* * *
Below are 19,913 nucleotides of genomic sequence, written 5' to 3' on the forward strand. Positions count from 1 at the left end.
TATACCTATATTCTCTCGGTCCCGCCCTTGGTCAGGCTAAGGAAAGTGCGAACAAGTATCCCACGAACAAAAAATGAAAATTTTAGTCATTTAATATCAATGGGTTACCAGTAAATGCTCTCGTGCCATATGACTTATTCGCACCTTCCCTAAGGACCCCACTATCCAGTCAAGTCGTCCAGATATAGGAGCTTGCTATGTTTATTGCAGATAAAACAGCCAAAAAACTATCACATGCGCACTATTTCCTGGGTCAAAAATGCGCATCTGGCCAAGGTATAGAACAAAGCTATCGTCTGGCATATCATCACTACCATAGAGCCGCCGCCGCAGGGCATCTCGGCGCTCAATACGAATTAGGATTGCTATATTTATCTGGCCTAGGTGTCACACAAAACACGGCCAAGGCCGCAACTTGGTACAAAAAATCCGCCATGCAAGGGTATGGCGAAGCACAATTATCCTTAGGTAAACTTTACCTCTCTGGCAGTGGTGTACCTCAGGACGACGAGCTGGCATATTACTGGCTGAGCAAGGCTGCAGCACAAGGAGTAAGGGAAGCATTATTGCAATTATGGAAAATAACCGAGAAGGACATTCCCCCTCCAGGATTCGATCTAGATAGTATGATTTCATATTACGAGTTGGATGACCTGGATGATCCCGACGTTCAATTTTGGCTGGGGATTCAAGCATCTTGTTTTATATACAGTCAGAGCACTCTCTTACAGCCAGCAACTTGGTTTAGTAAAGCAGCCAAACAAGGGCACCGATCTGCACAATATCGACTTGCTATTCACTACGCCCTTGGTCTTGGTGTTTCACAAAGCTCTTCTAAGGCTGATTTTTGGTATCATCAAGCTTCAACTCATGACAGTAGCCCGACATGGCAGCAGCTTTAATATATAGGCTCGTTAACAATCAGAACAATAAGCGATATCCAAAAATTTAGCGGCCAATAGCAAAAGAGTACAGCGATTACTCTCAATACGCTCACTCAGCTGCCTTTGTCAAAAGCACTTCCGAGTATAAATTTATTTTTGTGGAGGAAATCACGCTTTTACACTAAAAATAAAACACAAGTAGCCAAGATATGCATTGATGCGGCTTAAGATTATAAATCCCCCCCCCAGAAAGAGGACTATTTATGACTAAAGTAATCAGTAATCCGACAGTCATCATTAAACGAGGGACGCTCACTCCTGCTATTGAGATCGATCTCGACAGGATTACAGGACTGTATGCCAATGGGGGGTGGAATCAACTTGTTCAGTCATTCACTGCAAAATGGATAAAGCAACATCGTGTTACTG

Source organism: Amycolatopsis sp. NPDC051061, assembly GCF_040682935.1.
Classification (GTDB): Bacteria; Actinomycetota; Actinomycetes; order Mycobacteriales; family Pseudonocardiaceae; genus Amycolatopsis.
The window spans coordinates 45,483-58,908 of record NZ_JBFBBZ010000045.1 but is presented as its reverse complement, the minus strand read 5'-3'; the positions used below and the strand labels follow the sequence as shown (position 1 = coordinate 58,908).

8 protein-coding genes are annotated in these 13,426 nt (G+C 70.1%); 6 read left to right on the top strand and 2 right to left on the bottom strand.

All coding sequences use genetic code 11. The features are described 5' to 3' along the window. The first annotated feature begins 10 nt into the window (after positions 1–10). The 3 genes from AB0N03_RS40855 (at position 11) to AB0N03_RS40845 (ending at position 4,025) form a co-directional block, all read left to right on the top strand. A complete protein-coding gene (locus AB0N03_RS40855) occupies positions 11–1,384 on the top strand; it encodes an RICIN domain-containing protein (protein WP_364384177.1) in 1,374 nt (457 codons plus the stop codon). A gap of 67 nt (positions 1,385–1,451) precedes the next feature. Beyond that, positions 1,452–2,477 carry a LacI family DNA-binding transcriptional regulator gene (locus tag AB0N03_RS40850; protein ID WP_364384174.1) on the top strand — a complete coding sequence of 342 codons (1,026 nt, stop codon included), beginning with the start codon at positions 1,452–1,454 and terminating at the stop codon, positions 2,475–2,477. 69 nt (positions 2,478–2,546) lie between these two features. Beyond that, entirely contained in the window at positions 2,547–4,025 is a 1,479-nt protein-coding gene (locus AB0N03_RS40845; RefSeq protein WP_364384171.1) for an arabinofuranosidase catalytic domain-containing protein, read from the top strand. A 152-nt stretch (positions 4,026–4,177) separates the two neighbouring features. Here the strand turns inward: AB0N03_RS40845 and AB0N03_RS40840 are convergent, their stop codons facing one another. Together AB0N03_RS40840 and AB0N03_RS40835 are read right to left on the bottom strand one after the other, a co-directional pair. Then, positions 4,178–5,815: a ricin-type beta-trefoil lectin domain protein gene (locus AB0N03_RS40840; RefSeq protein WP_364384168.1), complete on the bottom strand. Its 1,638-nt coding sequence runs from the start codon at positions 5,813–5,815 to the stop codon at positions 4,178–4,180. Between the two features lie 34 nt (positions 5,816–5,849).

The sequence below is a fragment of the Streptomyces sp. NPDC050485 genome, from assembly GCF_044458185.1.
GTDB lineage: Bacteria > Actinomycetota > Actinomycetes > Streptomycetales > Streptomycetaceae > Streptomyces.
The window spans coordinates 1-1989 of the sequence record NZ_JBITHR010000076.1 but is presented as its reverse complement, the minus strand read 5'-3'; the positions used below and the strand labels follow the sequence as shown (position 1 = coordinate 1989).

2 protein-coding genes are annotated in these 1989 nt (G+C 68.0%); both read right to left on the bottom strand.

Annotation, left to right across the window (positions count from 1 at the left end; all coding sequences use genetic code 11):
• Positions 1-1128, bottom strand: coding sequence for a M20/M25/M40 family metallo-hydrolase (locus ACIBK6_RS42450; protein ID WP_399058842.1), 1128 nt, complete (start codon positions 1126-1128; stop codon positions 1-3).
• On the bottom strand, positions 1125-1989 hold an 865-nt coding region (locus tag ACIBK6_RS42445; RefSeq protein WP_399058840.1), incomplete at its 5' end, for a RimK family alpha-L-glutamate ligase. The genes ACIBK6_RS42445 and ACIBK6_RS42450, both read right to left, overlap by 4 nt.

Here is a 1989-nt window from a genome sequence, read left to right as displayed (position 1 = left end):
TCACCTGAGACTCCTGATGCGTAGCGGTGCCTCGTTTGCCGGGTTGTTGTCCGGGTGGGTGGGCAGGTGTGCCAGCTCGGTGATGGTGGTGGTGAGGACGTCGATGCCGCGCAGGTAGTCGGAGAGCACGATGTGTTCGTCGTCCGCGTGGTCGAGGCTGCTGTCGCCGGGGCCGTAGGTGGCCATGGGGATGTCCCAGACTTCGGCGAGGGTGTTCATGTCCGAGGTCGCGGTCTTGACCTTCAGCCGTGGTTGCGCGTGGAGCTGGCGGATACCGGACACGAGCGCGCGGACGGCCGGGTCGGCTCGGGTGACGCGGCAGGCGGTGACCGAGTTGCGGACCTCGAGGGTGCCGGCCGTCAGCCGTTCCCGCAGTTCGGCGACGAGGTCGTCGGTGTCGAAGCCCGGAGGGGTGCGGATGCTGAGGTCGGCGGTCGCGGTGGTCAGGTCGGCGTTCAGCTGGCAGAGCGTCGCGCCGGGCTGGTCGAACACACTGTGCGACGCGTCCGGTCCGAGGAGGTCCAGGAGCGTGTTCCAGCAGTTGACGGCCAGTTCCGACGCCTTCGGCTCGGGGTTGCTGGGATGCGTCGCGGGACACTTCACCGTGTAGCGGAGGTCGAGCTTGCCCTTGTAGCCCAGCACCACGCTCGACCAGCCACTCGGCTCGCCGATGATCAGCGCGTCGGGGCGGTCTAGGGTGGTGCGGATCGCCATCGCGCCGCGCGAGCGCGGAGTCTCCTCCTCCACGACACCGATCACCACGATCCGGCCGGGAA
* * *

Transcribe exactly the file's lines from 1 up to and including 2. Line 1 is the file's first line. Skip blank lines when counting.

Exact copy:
Below are 19,913 nucleotides of genomic sequence, written 5' to 3' on the forward strand. Positions count from 1 at the left end.
TATACCTATATTCTCTCGGTCCCGCCCTTGGTCAGGCTAAGGAAAGTGCGAACAAGTATCCCACGAACAAAAAATGAAAATTTTAGTCATTTAATATCAATGGGTTACCAGTAAATGCTCTCGTGCCATATGACTTATTCGCACCTTCCCTAAGGACCCCACTATCCAGTCAAGTCGTCCAGATATAGGAGCTTGCTATGTTTATTGCAGATAAAACAGCCAAAAAACTATCACATGCGCACTATTTCCTGGGTCAAAAATGCGCATCTGGCCAAGGTATAGAACAAAGCTATCGTCTGGCATATCATCACTACCATAGAGCCGCCGCCGCAGGGCATCTCGGCGCTCAATACGAATTAGGATTGCTATATTTATCTGGCCTAGGTGTCACACAAAACACGGCCAAGGCCGCAACTTGGTACAAAAAATCCGCCATGCAAGGGTATGGCGAAGCACAATTATCCTTAGGTAAACTTTACCTCTCTGGCAGTGGTGTACCTCAGGACGACGAGCTGGCATATTACTGGCTGAGCAAGGCTGCAGCACAAGGAGTAAGGGAAGCATTATTGCAATTATGGAAAATAACCGAGAAGGACATTCCCCCTCCAGGATTCGATCTAGATAGTATGATTTCATATTACGAGTTGGATGACCTGGATGATCCCGACGTTCAATTTTGGCTGGGGATTCAAGCATCTTGTTTTATATACAGTCAGAGCACTCTCTTACAGCCAGCAACTTGGTTTAGTAAAGCAGCCAAACAAGGGCACCGATCTGCACAATATCGACTTGCTATTCACTACGCCCTTGGTCTTGGTGTTTCACAAAGCTCTTCTAAGGCTGATTTTTGGTATCATCAAGCTTCAACTCATGACAGTAGCCCGACATGGCAGCAGCTTTAATATATAGGCTCGTTAACAATCAGAACAATAAGCGATATCCAAAAATTTAGCGGCCAATAGCAAAAGAGTACAGCGATTACTCTCAATACGCTCACTCAGCTGCCTTTGTCAAAAGCACTTCCGAGTATAAATTTATTTTTGTGGAGGAAATCACGCTTTTACACTAAAAATAAAACACAAGTAGCCAAGATATGCATTGATGCGGCTTAAGATTATAAATCCCCCCCCCAGAAAGAGGACTATTTATGACTAAAGTAATCAGTAATCCGACAGTCATCATTAAACGAGGGACGCTCACTCCTGCTATTGAGATCGATCTCGACAGGATTACAGGACTGTATGCCAATGGGGGGTGGAATCAACTTGTTCAGTCATTCACTGCAAAATGGATAAAGCAACATCGTGTTACTG